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Election board chair claims results are invalidated, but doubt hangs in the air

The Student Government Association’s election board chair, Robert Caverly, sent an email yesterday, May 5, stating that the election board had voted to invalidate the results of last week’s election for all positions.

Caverly, who was in favor of invalidating the results, argued that a lack of transparency and communication with the election board highly raised the risk of falsified votes. The board, he said, voted by a majority to not verify the results.

That vote is now being contested on two grounds:

  1. That Caverly incorrectly counted those voting for invalidation.
  2. That the election board acted outside of standard procedure, therefore invalidating their vote over the verification of the results.

Should the election board’s “vote,” as Caverly describes it, be considered authentic, the election as a whole will be scrapped and a new one will be scheduled.

The elections, lasting from April 27 to April 29, ended with presidential candidate Bentley Corbett-Wilson and running mate Mona Patel narrowly edging out a victory. The pair won by just nine votes, or .5 percent, over sitting Treasurer Tristan Oetker and his running mate Pandora Wilson.

The board met with SGA Advisor Craig Berger a day after the elections ended to discuss the results, but were still considering penalties for election violations for various candidates. The group decided they would not hear the results until that work was finished, but the official announcement of the results was scheduled for just two days later, on Monday, May 2.

Caverly received the results just before the official announcement, in the form of a Word document.

A day after the results were officially announced, Caverly sent out an email to all of the SGA candidates claiming that “there was no proof whatsoever that they were authentic.”

The election board had a meeting the next day on May 4. Vice President of Student Affairs Nancy Young, university attorney Chris Tkacik, the department of information technology’s Ken Schreihofer and Craig Berger were all in attendance.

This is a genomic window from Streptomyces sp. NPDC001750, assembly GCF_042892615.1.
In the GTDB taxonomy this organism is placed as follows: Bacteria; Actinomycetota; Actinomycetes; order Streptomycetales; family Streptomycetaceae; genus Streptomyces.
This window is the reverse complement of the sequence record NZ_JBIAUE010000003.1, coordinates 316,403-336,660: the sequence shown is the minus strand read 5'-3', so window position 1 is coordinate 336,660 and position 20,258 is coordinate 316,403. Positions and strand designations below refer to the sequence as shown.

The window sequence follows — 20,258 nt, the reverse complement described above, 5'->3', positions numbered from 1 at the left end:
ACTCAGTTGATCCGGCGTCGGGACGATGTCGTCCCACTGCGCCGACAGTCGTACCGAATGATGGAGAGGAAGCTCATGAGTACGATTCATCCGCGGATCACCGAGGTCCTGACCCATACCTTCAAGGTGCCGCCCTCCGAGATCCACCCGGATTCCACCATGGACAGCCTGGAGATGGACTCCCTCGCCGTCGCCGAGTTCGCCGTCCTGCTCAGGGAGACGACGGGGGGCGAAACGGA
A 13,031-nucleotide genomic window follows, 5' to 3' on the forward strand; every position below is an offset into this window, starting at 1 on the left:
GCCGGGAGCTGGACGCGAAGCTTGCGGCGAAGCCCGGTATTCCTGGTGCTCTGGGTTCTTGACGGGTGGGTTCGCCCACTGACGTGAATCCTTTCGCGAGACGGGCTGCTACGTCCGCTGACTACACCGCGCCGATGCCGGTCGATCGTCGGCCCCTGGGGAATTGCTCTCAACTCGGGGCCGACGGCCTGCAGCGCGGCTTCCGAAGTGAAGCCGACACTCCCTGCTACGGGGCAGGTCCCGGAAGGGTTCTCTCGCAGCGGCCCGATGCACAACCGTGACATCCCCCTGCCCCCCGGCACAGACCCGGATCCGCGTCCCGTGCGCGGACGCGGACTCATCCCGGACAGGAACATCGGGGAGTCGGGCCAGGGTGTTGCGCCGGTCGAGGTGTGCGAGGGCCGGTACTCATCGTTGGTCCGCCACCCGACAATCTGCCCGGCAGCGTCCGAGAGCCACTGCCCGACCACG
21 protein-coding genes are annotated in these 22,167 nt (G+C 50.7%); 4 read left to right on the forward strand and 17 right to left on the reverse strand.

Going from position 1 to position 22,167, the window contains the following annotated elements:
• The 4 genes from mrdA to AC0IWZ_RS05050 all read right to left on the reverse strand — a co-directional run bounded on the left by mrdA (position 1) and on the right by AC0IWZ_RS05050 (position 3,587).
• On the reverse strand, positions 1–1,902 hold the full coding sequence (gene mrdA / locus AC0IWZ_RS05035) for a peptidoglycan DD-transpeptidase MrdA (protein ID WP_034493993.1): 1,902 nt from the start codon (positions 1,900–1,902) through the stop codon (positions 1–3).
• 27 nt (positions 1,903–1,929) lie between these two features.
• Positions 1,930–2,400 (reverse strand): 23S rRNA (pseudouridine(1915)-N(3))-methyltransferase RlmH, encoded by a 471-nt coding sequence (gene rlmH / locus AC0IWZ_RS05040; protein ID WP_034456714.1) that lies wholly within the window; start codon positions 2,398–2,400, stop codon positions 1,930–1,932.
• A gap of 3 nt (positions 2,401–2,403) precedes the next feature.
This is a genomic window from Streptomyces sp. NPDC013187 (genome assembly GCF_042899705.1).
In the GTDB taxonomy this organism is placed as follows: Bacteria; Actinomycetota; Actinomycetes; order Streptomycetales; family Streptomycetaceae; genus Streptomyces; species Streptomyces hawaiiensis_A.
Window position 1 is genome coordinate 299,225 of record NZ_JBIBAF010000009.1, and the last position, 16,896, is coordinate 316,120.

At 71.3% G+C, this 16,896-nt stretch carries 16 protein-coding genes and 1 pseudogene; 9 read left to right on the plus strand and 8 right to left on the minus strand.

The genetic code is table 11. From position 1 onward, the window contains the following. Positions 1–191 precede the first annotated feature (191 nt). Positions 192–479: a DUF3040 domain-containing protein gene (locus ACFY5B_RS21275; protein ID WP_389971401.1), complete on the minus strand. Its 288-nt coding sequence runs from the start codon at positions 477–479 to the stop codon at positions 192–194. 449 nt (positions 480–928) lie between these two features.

“Basically what we got out of the meeting was that they couldn’t give us the spreadsheet results because they were afraid it would be providing too much student information,” said Caverly. “They did show me the spreadsheet during the meeting, but I wasn’t able to retain a copy in order to run any test to check for irregularities.” It is unclear what tests Caverly planned to run.

On Thursday, Caverly notified the candidates, members of SGA and various members of the campus staff of the election board’s decision.

In the email, he claimed Berger had refused to provide him access to the poll both during and after the voting period.

The election board has, thus far, brought no evidence of vote tampering forward. Caverly noted this in the email: “This decision does not reflect that the results were or were not manipulated … Because definitive proof is nearly impossible to attain at this point, the fact that manipulation was possible means that the validity of the results has been compromised.”

Caverly hints at possibility of fraud

There are concerns among members of SGA about Caverly’s reasoning and the board’s vote to not verify the results.

“Craig Berger refused to give the results during the election despite my request … I felt like it would hinder my ability to see if there were any illegal happenings,” Caverly said.

During the election, the board is charged with penalizing candidates for violations. “I see where [Berger] is coming from because it could [have influenced] the outcome of our decisions on punishments,” he added.